A 326th Airlift Squadron aircrew landed at Dover Air Force Base, Del., July 11 with two giant squids in its cargo compartment.
The two sea creatures were transported in a C-17 Globemaster III cargo aircraft from Europe and will be delivered to the Smithsonian National Museum of Natural History in Washington, D.C. The female preserved specimen, which will become the largest on display in the United States, measures 24 and a half feet long. The male is 9 feet long.
"My daughter is going to think I am the coolest dad ever," said Air Force Master Sgt. Phillip Vicker, a 326th AS loadmaster whose mission was to load and balance all of the cargo, including the squids, onto the aircraft.
Even though none of the aircrew or passengers could physically see the squids, Vicker said, everyone could still see the long box labeled with 'giant squids' stickers.
"They were really pumped up about it; they kept asking, 'Are those really squids in there?'" he said. "Even we didn't believe it when we first saw it on the cargo manifest."
The shipping container for the pair of squids was not as long as the actual bodies inside. The project manager at the Smithsonian, Elizabeth Musteen, said this was because the specimens' arms and tentacles were folded over the top of their mantles. However, when on display, the female will be fully expanded horizontally, and the male will be encased in a vertical state, she added.
"These specimens, brought up in deep-sea fishing nets off the coast of northern Spain, are expected to be a main attraction," Musteen said.
The giant squids will make their public debut Sept. 27, when the Smithsonian opens its new Sant Ocean Hall, an exhibition area designed to support ocean education.
"I can't wait to take the family to the display," said Air Force Maj. Mark Chagaris, one of the C-17 pilots who brought the deep ocean dwellers to the United States. "I can say, 'Your daddy helped bring that over here.'"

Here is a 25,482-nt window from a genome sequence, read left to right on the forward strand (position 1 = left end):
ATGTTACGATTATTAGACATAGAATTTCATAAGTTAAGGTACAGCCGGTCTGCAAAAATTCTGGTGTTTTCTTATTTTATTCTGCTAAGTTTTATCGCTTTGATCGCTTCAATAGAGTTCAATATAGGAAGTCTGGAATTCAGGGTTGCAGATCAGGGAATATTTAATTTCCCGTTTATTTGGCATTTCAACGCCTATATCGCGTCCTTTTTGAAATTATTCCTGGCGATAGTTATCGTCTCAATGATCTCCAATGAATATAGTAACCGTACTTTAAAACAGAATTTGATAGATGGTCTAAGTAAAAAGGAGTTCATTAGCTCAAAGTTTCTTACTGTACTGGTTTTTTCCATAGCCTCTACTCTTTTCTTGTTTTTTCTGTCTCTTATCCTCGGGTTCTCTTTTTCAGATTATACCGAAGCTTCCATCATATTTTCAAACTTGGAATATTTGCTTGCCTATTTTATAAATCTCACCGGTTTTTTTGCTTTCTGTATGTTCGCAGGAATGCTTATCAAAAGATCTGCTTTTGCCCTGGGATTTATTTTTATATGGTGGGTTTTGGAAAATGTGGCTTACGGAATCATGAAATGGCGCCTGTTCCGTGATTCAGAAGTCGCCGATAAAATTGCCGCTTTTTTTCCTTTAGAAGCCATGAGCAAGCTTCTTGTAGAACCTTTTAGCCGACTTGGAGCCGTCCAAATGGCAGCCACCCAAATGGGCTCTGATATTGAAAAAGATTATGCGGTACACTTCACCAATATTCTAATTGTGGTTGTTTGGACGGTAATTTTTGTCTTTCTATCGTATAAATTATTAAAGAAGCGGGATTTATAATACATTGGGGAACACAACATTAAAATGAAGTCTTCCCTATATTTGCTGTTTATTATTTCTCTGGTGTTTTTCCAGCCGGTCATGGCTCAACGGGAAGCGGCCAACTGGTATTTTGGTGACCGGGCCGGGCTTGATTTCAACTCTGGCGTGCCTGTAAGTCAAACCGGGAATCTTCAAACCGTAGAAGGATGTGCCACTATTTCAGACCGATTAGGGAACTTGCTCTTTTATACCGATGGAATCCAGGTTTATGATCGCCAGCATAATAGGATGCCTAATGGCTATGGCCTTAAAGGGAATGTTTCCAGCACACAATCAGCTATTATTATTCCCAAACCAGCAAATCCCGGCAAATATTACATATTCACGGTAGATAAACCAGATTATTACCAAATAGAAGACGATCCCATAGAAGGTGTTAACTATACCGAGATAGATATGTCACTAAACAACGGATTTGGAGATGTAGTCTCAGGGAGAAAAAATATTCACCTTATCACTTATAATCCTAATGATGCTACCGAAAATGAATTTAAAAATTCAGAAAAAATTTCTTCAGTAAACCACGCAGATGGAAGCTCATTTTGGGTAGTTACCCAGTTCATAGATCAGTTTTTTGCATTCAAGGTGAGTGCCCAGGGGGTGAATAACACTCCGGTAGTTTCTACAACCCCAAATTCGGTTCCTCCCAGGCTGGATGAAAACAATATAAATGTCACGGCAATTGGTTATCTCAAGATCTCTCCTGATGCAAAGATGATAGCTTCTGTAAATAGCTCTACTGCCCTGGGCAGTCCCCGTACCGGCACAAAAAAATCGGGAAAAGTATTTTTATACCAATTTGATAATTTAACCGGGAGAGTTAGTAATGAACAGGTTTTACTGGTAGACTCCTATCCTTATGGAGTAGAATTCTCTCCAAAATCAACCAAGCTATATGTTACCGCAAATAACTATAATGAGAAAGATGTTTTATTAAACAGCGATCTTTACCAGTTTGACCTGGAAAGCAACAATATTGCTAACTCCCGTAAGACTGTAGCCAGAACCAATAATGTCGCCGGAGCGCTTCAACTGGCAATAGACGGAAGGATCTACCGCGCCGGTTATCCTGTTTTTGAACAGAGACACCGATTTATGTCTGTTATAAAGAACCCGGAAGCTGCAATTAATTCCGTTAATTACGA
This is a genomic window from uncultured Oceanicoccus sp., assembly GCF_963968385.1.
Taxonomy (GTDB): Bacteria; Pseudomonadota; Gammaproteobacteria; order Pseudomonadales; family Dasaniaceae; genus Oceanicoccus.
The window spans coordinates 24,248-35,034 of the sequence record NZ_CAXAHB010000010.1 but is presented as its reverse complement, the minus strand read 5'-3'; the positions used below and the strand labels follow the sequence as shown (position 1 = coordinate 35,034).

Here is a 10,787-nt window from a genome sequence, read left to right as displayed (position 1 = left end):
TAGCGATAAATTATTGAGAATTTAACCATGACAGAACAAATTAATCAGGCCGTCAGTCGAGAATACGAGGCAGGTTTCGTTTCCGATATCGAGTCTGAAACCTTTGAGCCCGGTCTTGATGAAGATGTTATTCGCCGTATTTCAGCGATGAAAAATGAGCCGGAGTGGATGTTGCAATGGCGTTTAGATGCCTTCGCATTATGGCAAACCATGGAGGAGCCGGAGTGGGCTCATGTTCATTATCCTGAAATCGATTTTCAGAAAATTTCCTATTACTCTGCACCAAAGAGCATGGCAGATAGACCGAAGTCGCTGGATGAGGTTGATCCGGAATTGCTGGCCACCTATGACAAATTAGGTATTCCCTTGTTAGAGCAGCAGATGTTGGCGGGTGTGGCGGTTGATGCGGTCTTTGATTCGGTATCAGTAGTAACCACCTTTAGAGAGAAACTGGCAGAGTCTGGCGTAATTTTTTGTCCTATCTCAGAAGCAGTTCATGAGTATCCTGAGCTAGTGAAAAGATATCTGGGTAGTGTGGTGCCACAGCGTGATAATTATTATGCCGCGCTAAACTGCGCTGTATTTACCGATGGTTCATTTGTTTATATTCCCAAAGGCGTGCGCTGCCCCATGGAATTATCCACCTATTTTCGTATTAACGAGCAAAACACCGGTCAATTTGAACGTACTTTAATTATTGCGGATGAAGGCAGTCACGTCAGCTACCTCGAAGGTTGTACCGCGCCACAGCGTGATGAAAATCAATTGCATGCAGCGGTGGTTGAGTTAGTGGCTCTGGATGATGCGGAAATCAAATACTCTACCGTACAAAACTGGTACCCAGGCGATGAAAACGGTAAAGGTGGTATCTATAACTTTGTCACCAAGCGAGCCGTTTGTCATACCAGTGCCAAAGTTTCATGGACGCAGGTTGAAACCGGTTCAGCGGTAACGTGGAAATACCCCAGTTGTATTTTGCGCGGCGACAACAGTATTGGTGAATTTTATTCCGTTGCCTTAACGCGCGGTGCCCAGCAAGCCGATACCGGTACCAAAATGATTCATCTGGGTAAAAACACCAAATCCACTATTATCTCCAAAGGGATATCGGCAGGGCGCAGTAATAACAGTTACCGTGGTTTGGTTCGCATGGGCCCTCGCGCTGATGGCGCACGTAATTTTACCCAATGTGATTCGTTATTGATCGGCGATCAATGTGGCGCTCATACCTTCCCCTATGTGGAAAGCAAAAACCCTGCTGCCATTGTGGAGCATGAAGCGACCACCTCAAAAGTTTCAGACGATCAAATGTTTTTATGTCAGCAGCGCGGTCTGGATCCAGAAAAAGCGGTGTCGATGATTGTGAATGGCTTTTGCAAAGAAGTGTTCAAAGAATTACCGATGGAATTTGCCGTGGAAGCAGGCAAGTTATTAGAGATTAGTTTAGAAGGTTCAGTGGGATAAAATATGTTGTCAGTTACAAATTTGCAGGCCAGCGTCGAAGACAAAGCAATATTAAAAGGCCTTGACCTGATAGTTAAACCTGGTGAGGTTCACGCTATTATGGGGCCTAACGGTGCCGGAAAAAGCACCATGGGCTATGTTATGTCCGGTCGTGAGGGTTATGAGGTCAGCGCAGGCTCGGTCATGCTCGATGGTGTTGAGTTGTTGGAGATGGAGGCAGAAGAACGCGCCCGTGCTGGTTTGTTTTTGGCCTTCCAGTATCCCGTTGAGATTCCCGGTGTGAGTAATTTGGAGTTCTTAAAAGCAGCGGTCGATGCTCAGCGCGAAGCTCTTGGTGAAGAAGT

After unloading the squids from the C-17, four 436th Aerial Port Squadron airmen prepared the squids for transport to the Smithsonian by truck.
"There's nothing we can't handle," said Air Force Airman 1st Class David Strong, one of the four ramp services specialists who moved the 10-tentacled creatures. "If there's anything that needs to be shipped, we take care of it."
Dover's porters work for the world's largest aerial port, and are trained to load or unload cargo weighing 5 to 2 million pounds, and many have experience moving odd objects.
Air Force Senior Airman Michael Goicoechea, a ramp services specialist who helped to move the giant squids, said he has moved cargo ranging from submarines and Stryker vehicles to helicopters and Humvees.
"I was stationed previously at Kadena Air Base, Japan," he said. "But, I've moved more cargo working at Dover Air Force Base in five months than my two years in Kadena, and this is my first squid!"
While not trained to receive every single package, aerial port airmen here deal with all kinds of unexpected cargo.
"That is why our job is never boring," said Tech. Sgt. Steven Braddick, ramp services specialist shift supervisor, who has seen Air Force jets transport dolphins and parts for the space shuttle. "We're always learning and training throughout our career field, because who knows what else we'll be loading?"
By Air Force Master Sgt. Veronica A. Aceveda and Airman 1st Class Shen-Chia Chu
Special to American Forces Press Service
Air Force Master Sgt. Veronica A. Aceveda serves with the 512th Airlift Wing, and Air Force Airman 1st Class Shen-Chia Chu serves with the 436th Airlift Wing.